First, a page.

Last week, I shared a range of expectations for what I thought the S&P 500 could do in 2010 if the index generated earnings growth of a certain level. The response I received from a few readers boiled down to why I was questioning whether the S&P 500 could generate that level of growth, particularly coming out of a recession. The logic goes that, to use the basketball terminology, it should be a slam-dunk.
While I can understand the shoot-from-the-hip logic, drilling down a bit reveals that expectations for earnings-per-share growth of more than 27 percent in 2010 over 2009 is more likely overly optimistic than not.
Keep in mind that the $74.25 forecast by the Street is a consensus number, and as such, there are some forecasting higher results, as well as those predicting a lower earnings number.
But as I pointed out last week, in the past 49 years of data for the S&P 500, year-on-year earnings growth has been greater than 20 percent only seven times and only twice (1976 and 1984) after a year in which those earnings declined. S&P 500 earnings are expected to fall 11 percent in 2009, following a drop of 23 percent in 2008.
Putting aside what others are estimating, let’s think about what the earnings of the S&P 500 really are and what that means in everyday terms. To calculate its earnings per share, one has to aggregate the earnings of the 500 companies in the entire portfolio. But rather than simply accepting earnings forecasts, let’s consider what we see going on in the world, a reality check of sorts. After all, when we boil it down, these forecasts are more or less opinions, and it always pays to ponder opinions or ourselves.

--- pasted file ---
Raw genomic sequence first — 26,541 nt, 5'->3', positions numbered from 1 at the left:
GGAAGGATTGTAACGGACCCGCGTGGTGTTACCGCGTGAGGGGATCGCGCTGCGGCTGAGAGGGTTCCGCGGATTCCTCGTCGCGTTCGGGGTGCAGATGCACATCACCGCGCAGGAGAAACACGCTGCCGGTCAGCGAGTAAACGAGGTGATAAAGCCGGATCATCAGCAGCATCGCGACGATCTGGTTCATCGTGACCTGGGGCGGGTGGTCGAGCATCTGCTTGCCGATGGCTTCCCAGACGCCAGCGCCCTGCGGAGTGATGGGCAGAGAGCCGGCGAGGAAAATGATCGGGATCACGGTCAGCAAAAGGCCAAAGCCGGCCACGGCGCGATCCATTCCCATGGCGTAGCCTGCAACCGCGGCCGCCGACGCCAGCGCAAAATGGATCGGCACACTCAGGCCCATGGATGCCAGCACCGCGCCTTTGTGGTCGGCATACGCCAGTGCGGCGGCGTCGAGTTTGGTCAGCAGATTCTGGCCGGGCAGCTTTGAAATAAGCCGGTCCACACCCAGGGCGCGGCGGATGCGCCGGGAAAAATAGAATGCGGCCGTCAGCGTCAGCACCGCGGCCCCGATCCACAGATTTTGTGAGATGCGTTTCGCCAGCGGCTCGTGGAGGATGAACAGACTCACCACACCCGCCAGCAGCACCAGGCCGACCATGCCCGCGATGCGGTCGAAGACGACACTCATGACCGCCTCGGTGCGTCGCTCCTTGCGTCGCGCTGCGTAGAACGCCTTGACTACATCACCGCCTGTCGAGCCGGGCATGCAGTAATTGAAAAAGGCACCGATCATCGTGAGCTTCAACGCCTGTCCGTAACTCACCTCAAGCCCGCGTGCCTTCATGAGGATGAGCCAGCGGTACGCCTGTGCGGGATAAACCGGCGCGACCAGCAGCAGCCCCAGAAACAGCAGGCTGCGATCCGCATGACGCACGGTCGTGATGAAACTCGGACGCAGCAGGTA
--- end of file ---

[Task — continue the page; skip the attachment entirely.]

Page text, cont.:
To begin with, a company’s earnings reflect revenue and costs - so to increase our earnings, all things being equal, a company needs to grow its revenues in excess of its costs. Costs reflect all sorts of inputs - materials, energy costs, labor, benefits and the like.
Basic materials and commodities have posted meaningful increase year on year, and those will start to affect a company’s cost structure when they need to replace less-expensive materials inventory as it is consumed. Energy costs are measurably higher than year-ago levels. Employee-benefit costs will be rising, given pending health care changes as well as rising unemployment taxes and other taxes.
Also, odds are the cost to borrow will rise in 2010, should the economy pick up steam and the Federal Reserve need to hold inflation in check. And should the global economy accelerate faster than most expect, these cost inputs will increase faster than currently thought.
Given the current unemployment picture, which is not expected to reverse in the near term, a rise in those costs will constrict consumer spending as well, and thus pressure the domestic economy.
From the historical perspective to what the near-term economic outlook is, it seems to me that 27 percent earnings growth for the S&P 500 in 2010 is aggressive. I continue to think we will see positive earnings in 2010, but not to that degree. I hope that many will see this and revise downward those forecasts. Look out if they do not.
•Chris Versace is director of research at Think 20/20 LLC, an independent research and corporate access firm based in Reston, Va. He can be reached at cversace@washington times.com. At the time of publication, Mr. Versace had no positions in companies mentioned. However, positions can change.